There’s still one more episode to deal with the nagging details—just how many of the evicted tenants is Henry planning on housing, and is this going to get Marie to fork over his money as requested?—but it’s a beautiful final scene. It’s a sprawling, queer, found family, but not because anyone has been rejected by their parents. In fact, all of their families are relatively supportive. But they’ve carved out their little space in the city anyway, somewhere they can be away from the world and all its injustice and just dance.

Stray observations:

  • In the original UK airing, there’s a shocking cut to a close-up of the dick with the hair growing out of the middle. It’s great that Cucumber and Banana are even airing in the States, but they’re cropped, the music’s changed, and the nudity’s censored. At some point, you’re not airing Cucumber and Banana anymore. Great sight gag though. Henry says the hair is just a stray and tries to pull it away, and when he does so, it tenses so that you can see it’s growing right out of the shaft, hence the funny reaction.
  • Freddie’s surprisingly enthusiastic about going on a Grindr hunt. “Ooh, why don’t we try? ‘Cause you can sit there and think of reasons why not and then cry-wank yourself to sleep, or you can come with me and get hard and get dirty as my gift.”
  • Henry’s ashamed he didn’t talk more to Lance’s ex-girlfriend, Susan. “I didn’t want to run because everyone was looking at me. So I just let her go. In case I looked like an idiot.”

Banana, “Episode 7”: Aiden and Frank

The story of Aiden (Dino Fetscher) and Frank (Alex Frost) walks a tight rope over so many different obstacles it’s impressive it lands at all. Everything’s so dumb and mean at first, not in an expressionistic way, but rather like the show is telling it like it is. As if people are so petty they would, say, keep swatting away the uglier person in a threesome as he tries to go in for a kiss. It’s funny, sure. It’s just not very rich. Humanity is a lot more complicated than that opening montage.


But is it any better that this is the story of “ugly” Frank persuading underwear model Aiden to get over himself? That’s awfully simplistic, too. But it does give us that Day 1 spark. The music overdoes it a few times, going all heavy when Aiden describes their inherently doomed relationship and getting all romantic when Frank talks about the odds, but the performances and the script give us that same romantic feeling pretty effectively. It’s never as strong as the music. It never feels like Aiden and Frank are the only ones for each other. But they do have a connection beyond looks. As Frank says about his sheep joke, “I like you because you nearly laughed at ‘Baa-curious.’”

Toward the end, Aiden tells a Grindr gnat to buzz off, and we see a montage of Aiden and Frank’s attempts to keep every day as exciting as Day 1. It’s a lot of sex, some flirting, general companionship. And then on Day 245, there’s a scene that humorously gets us back into the impolite territory of looks. Frank’s going down on Aiden in the kitchen, and outside, some six-pack takes his shirt off as he walks through the yard. Any lawyer (solicitor?) worth his salt could get Aiden off, as it were. Aiden couldn’t help it that some hottie walked into his field of vision while his partner was reduced to unkempt hair.


There’s a strange geometry to blowjobs that you don’t see explored much as geometry, give or take Cucumber and Banana. Take Cucumber “Episode 6.” Lance is sitting next to Daniel on a couch, and Daniel wants head. Lance is nervous about it, though, for reasons beyond the general tension of the scene. The blocking would basically shift all the power to Daniel. Lance would be completely indisposed, with almost no field of vision, and Daniel is basically otherwise free to move. If something were to happen, Lance wouldn’t even see it coming. The story with Aiden and Frank has a similar power dynamic, but there’s no tension. It’s just a happy fact of life that Frank is buried in his work while Aiden is still pretty mobile. The problem is the back of Frank’s head isn’t a very stimulating visual, and as we know, Aiden gets off on visuals.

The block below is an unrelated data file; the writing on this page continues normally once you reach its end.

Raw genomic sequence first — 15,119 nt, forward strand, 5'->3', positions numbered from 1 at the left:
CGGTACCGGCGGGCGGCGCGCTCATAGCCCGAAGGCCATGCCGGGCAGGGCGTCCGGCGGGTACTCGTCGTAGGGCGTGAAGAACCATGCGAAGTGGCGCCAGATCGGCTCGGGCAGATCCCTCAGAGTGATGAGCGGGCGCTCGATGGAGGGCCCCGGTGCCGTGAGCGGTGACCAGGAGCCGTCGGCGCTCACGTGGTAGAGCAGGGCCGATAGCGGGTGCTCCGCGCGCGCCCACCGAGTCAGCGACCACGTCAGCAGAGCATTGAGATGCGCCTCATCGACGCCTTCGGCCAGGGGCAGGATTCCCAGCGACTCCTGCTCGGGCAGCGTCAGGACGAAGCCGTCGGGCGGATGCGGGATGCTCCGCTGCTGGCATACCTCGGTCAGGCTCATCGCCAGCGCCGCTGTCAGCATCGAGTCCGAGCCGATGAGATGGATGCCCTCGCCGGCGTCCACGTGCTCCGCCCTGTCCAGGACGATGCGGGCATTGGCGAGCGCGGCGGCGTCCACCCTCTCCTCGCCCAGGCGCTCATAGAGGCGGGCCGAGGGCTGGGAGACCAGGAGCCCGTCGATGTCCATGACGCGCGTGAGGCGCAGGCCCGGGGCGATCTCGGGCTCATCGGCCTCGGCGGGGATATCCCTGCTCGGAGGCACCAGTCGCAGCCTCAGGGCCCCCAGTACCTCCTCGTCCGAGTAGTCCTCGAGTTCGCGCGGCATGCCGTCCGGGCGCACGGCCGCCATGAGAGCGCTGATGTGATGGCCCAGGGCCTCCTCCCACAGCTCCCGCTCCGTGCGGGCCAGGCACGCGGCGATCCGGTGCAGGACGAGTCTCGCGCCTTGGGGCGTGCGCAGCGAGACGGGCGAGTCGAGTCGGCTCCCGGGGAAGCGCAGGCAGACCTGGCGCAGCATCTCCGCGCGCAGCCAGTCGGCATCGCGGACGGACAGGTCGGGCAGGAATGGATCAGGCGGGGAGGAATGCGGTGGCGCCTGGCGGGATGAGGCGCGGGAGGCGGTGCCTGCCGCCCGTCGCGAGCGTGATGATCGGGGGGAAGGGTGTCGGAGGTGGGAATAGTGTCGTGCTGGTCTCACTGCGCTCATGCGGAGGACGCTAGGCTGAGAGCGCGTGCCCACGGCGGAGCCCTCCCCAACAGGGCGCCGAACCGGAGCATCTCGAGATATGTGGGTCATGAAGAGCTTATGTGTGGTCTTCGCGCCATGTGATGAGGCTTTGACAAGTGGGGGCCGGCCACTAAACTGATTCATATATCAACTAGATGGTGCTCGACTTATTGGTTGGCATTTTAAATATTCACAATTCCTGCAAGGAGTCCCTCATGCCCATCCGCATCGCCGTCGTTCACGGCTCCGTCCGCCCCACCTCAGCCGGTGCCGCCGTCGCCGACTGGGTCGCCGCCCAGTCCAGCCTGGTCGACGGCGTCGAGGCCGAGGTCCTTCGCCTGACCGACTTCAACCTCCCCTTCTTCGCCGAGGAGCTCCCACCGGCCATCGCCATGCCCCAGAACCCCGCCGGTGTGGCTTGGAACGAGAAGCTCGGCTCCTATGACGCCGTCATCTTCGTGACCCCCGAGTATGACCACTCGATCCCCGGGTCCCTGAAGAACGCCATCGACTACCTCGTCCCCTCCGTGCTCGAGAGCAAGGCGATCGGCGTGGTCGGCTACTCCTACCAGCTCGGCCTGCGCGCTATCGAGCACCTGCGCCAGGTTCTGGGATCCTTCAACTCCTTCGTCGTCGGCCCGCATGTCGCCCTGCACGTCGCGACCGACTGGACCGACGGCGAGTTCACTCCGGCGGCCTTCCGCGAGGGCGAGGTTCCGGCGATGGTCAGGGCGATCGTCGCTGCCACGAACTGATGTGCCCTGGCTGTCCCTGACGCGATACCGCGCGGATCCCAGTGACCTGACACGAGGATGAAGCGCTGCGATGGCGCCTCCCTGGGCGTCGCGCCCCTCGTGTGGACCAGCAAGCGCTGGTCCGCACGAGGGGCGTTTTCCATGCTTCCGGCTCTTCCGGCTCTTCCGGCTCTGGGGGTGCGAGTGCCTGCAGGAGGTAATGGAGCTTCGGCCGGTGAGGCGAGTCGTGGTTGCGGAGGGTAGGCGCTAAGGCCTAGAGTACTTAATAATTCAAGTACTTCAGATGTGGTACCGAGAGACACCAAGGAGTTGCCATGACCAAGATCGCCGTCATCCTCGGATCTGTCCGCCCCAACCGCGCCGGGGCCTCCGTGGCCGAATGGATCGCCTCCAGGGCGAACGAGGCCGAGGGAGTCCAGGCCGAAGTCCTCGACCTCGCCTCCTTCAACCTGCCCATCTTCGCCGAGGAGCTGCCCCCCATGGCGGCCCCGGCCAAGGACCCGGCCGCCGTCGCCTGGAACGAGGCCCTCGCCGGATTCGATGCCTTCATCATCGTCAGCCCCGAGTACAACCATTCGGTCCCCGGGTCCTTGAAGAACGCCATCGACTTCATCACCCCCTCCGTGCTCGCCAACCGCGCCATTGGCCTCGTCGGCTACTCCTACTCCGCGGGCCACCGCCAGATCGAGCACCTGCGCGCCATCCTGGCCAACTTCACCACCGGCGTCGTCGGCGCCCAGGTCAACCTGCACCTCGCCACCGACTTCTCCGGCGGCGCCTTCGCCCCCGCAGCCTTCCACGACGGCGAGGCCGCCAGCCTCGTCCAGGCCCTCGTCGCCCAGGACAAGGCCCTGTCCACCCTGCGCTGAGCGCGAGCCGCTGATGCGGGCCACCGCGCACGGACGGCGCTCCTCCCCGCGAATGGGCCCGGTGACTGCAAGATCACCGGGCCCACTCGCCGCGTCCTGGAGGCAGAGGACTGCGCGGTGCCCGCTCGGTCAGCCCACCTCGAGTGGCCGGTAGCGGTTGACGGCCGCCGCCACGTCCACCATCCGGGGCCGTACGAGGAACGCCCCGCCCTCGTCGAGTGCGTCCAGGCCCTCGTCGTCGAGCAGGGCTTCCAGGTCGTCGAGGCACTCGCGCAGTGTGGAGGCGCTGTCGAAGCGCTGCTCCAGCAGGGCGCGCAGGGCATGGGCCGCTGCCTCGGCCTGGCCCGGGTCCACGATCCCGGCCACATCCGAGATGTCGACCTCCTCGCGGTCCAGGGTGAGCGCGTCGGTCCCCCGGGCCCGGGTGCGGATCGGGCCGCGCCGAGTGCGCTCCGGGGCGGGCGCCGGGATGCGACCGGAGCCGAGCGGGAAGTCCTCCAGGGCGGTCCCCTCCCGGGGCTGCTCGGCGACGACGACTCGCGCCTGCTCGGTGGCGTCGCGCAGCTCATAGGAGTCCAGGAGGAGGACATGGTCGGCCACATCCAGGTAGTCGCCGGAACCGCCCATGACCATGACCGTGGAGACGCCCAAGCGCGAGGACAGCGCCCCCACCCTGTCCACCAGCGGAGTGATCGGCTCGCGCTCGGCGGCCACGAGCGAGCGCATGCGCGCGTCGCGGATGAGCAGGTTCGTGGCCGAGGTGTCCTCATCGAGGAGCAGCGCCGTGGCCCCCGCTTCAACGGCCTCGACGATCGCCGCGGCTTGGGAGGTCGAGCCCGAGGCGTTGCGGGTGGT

So Day 245 becomes Day 1, in both the future with the six-pack, which it turns out, true to Banana’s style, was hypothetical, and the present with Frank as Aiden has some Grindr dude on the line. This time, Aiden tells Frank to wrap it up, and he’s more sincere and charming than he had been when he was still, in Frank’s words, “choosing faces” like their cute waiter’s. Because this time, he’s settled. He can give Frank a good show, because he knows he’s never going to see him again. Charm is easy. Honesty is harder.


By the end it’s clear the episode isn’t as basic as it seemed at first. In a way the episode is telling it like it is—the hot guy rejects the “ugly” guy—but there’s more to it by the end. Aiden protests that he really has thought about them, and he doesn’t think they’d work out. And he’s not physically attracted to Frank anyway. The “I am out of your league” bit is dumb and mean, but it’s true to that character. He’s clearly too noncommittal and vain to be interested in settling down with this farmer he just met, no matter how much they liked each other during one sexual encounter and the morning after. “It’ll all just be part of a brilliant story.”

Still the episode keeps walking up to bad endings and rejecting them. Some older guy without Aiden’s looks comes up to Frank, and Frank rebuffs him, rejecting a “happy ending” based on the natural sorting of couples by looks. Then that guy meets someone in the bar and has his own Day 1. We don’t even get to see this guy’s suitor beyond a fairly fit body and a muscular, tattooed arm. We have no sense of their physical beauty power balance. And then the camera dollies back to reveal all the other people in their own relationships: a first date next to Frank, Day 9,456 in the middle, one couple with “Never” floating above their heads. And Frank’s on Day 0, just off a Day 1. With this one little chiron flourish, the episode shows how everyone’s on these journeys. That’s what it’s about, not looks, not Aiden, but simply trying to find a connection.


Stay observations:

  • “Episode 7” was written by Lee Warburton and directed by Luke Snellin.
  • The “Aiden, 24, Versatile” conversation goes differently in Banana than it did in Cucumber. Most of the hinge scenes do.
  • Aiden’s a care worker for old men, and part of his job is to “let them know that they matter. The last 80 years mattered. ‘Cause when nobody’s there, they don’t exist.”
  • Aiden: “Don’t get old.” Frank: “Don’t get old alone.” There it is.
  • Frank: “Looks fade.”
  • “Hugh Jackman’s right off my wank list since Les Mis.” Aiden prefers Tom Hardy, and that’s why Aiden is the greatest character in either series.